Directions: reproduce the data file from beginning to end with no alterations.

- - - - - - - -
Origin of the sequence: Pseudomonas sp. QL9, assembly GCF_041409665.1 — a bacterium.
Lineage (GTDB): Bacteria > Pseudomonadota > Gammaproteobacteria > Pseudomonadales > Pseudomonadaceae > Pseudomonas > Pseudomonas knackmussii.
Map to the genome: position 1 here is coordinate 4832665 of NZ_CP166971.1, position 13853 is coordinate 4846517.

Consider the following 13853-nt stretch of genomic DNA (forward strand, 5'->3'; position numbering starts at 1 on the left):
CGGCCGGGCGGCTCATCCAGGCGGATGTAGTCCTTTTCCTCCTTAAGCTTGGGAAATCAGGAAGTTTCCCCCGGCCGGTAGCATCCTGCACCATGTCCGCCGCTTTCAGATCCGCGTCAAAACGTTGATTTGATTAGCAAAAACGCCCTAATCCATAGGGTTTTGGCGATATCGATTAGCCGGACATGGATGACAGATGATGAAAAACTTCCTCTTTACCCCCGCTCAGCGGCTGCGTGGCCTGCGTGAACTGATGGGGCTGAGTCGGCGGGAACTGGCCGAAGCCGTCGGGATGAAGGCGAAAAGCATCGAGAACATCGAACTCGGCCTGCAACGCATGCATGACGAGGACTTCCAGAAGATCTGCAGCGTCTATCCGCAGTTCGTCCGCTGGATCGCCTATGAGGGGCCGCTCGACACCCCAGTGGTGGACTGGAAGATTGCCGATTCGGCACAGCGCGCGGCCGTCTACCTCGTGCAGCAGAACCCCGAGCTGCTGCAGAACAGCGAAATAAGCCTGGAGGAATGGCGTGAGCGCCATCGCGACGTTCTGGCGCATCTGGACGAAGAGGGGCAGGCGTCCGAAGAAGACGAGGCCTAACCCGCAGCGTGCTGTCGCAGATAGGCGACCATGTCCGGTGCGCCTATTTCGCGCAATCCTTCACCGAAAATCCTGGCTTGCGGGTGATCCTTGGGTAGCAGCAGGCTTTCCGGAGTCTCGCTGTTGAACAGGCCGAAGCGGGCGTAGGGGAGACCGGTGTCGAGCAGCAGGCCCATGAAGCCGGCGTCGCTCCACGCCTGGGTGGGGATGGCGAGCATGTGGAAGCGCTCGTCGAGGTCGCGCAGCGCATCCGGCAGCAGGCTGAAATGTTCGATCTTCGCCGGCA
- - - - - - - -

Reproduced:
Origin of the sequence: Pseudomonas sp. QL9, assembly GCF_041409665.1 — a bacterium.
Lineage (GTDB): Bacteria > Pseudomonadota > Gammaproteobacteria > Pseudomonadales > Pseudomonadaceae > Pseudomonas > Pseudomonas knackmussii.
Map to the genome: position 1 here is coordinate 4832665 of NZ_CP166971.1, position 13853 is coordinate 4846517.

Consider the following 13853-nt stretch of genomic DNA (forward strand, 5'->3'; position numbering starts at 1 on the left):
CGGCCGGGCGGCTCATCCAGGCGGATGTAGTCCTTTTCCTCCTTAAGCTTGGGAAATCAGGAAGTTTCCCCCGGCCGGTAGCATCCTGCACCATGTCCGCCGCTTTCAGATCCGCGTCAAAACGTTGATTTGATTAGCAAAAACGCCCTAATCCATAGGGTTTTGGCGATATCGATTAGCCGGACATGGATGACAGATGATGAAAAACTTCCTCTTTACCCCCGCTCAGCGGCTGCGTGGCCTGCGTGAACTGATGGGGCTGAGTCGGCGGGAACTGGCCGAAGCCGTCGGGATGAAGGCGAAAAGCATCGAGAACATCGAACTCGGCCTGCAACGCATGCATGACGAGGACTTCCAGAAGATCTGCAGCGTCTATCCGCAGTTCGTCCGCTGGATCGCCTATGAGGGGCCGCTCGACACCCCAGTGGTGGACTGGAAGATTGCCGATTCGGCACAGCGCGCGGCCGTCTACCTCGTGCAGCAGAACCCCGAGCTGCTGCAGAACAGCGAAATAAGCCTGGAGGAATGGCGTGAGCGCCATCGCGACGTTCTGGCGCATCTGGACGAAGAGGGGCAGGCGTCCGAAGAAGACGAGGCCTAACCCGCAGCGTGCTGTCGCAGATAGGCGACCATGTCCGGTGCGCCTATTTCGCGCAATCCTTCACCGAAAATCCTGGCTTGCGGGTGATCCTTGGGTAGCAGCAGGCTTTCCGGAGTCTCGCTGTTGAACAGGCCGAAGCGGGCGTAGGGGAGACCGGTGTCGAGCAGCAGGCCCATGAAGCCGGCGTCGCTCCACGCCTGGGTGGGGATGGCGAGCATGTGGAAGCGCTCGTCGAGGTCGCGCAGCGCATCCGGCAGCAGGCTGAAATGTTCGATCTTCGCCGGCA